Responding to a Free Response Question Question: To what extent did the Enlightenment express optimistic ideas in eighteenth-century Europe? Illustrate your answer with references to specific individuals.
To a great extent , the Enlightenment expressed optimistic ideas in eighteenth-century Europe. This is logical considering the Enlightenment was the intellectual outgrowth of the Scientific Revolution. Enlightenment thinkers possessed a sincere belief in the optimistic idea of progress. These thinkers believed that the scientific method could be applied to society in an effort to understand it more fully. The result, they hoped, would be the means by which society could be improved. Some even believed that society could be perfected through the application of reason. The Enlightenment thinkers also believed in the perfectibility of government as well as religious toleration. Both of these concepts also reflected the optimism of the Enlightenment.
Rousseau was one of the most optimistic Enlightenment thinkers. He believed that the individual was inherently good but that the cruel refinement of society corrupted him. His optimism is evident from his ideas as presented in The Social Contract. In this document he spoke of the general will, a force that is sacred and absolute. He argued that the individual had supplanted the monarch as the true source of power. He also argued that the general will need not be the will of the majority. It could be the will of a far-seeing minority that has a society’s best interests in mind. This idea that the people were the true source of power was empowering and optimistic at the same time. According to his views, people were good and therefore they deserved to have a voice in government.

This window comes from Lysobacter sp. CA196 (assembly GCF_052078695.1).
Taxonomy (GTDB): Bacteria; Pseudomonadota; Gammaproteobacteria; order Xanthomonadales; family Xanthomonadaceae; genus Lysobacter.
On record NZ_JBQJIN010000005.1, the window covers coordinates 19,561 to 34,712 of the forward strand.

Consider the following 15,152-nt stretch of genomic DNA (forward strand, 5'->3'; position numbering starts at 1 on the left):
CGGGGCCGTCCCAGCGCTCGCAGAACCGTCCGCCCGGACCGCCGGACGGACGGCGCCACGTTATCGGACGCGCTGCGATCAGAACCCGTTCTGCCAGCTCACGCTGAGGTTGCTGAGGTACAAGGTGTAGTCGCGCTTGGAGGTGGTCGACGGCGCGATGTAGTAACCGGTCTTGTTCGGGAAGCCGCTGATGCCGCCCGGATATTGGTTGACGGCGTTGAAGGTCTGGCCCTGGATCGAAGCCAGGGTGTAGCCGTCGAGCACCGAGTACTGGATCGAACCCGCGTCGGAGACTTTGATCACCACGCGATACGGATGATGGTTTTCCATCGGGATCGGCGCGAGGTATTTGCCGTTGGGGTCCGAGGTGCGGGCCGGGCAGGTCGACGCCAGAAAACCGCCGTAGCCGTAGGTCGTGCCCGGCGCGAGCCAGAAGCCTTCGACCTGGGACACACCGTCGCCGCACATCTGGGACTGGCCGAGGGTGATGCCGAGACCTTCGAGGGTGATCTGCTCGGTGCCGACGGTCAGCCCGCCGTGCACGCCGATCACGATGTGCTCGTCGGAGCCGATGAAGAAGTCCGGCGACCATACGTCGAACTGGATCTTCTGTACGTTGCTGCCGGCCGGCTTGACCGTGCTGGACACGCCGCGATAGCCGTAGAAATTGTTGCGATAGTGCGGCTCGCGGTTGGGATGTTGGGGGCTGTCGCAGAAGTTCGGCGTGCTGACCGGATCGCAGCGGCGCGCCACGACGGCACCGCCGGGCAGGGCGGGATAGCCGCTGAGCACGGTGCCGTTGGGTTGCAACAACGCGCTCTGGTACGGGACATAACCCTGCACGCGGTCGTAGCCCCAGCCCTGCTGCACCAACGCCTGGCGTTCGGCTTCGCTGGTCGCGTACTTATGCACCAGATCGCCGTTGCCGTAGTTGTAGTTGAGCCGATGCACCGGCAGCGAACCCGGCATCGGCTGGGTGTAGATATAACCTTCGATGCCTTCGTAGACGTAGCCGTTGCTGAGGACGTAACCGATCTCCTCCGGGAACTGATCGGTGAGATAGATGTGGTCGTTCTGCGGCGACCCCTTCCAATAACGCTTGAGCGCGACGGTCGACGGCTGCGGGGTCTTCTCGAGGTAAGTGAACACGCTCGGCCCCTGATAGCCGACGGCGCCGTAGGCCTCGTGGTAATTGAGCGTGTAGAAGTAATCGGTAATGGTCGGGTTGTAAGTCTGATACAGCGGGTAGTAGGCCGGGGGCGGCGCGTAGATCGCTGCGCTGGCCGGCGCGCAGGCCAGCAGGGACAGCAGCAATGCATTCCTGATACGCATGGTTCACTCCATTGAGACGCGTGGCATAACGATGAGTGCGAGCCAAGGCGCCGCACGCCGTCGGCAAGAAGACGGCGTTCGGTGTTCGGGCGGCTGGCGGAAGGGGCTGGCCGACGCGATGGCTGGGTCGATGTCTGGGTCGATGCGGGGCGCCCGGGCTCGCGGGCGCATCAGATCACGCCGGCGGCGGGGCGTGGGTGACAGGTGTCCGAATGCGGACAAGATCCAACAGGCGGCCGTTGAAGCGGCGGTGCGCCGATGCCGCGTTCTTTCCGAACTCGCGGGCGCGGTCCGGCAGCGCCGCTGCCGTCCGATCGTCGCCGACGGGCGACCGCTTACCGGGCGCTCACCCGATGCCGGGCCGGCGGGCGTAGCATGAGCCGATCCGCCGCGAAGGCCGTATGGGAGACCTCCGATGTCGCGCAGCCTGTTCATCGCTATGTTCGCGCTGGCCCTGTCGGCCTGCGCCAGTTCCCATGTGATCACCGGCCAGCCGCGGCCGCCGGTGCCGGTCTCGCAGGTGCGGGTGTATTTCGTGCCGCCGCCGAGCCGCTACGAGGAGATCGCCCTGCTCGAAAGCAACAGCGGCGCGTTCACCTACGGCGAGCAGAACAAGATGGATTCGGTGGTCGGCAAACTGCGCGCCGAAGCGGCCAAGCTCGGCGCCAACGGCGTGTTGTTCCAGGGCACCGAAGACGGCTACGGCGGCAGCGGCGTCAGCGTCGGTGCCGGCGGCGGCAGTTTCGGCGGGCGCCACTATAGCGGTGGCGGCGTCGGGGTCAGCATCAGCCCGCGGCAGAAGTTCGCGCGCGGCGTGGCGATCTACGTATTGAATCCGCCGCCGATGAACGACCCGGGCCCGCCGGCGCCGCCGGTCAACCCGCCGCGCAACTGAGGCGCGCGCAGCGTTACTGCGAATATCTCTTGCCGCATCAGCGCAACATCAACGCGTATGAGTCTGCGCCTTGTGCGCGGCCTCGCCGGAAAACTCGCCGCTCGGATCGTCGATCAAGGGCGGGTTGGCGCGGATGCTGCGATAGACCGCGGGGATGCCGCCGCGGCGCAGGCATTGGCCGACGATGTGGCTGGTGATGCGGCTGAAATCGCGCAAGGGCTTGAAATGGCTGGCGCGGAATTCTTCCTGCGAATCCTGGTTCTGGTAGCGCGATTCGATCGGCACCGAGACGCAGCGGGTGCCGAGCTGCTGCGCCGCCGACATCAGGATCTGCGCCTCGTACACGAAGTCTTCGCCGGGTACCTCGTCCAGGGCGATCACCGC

Diderot’s Encyclopedia also reflects the Enlightenment optimism. It categorically analyzed much of the scientific knowledge that had been obtained up to that point in time. It represented human triumph over nature in that the human mind was able to understand things that it could not understand before. There seemed to be no limit to the power of the mind’s ability to reason and think. In essence, if the human mind set out to understand something, the Enlightenment thinkers felt that it could. This belief in perfectibility even extended to the realm of the monarch. The enlightened monarch or despot came to be the name for a ruler that understood and embodied, at least to some degree, some of the tenets of the movement.
Despite these attitudes, to say that the Enlightenment was wholly optimistic would be an overstatement. The fact of the matter was that the Enlightenment was mainly the realm of the social elite. The common person was little affected by this intellectual movement. In contrast to Rousseau, Montesquieu and Voltaire ridiculed the notion of political social equality. Voltaire rejected the idea flat out, while Montesquieu advocated a system by which the lower classes exercised power, but that power was not equal to the power of the other classes even if the lower classes represented a majority of the population. So perhaps a better statement would be that the Enlightenment was certainly optimistic for the social and intellectual elite. It was far less optimistic for the majority of society for the simple fact that the movement had no effect on them. In terms of a generalization of the movement as a whole, as expressed by the ideas of the Enlightenment figures, the movement certainly was optimistic because it fostered the belief that the human mind could accomplish almost anything and perfect society.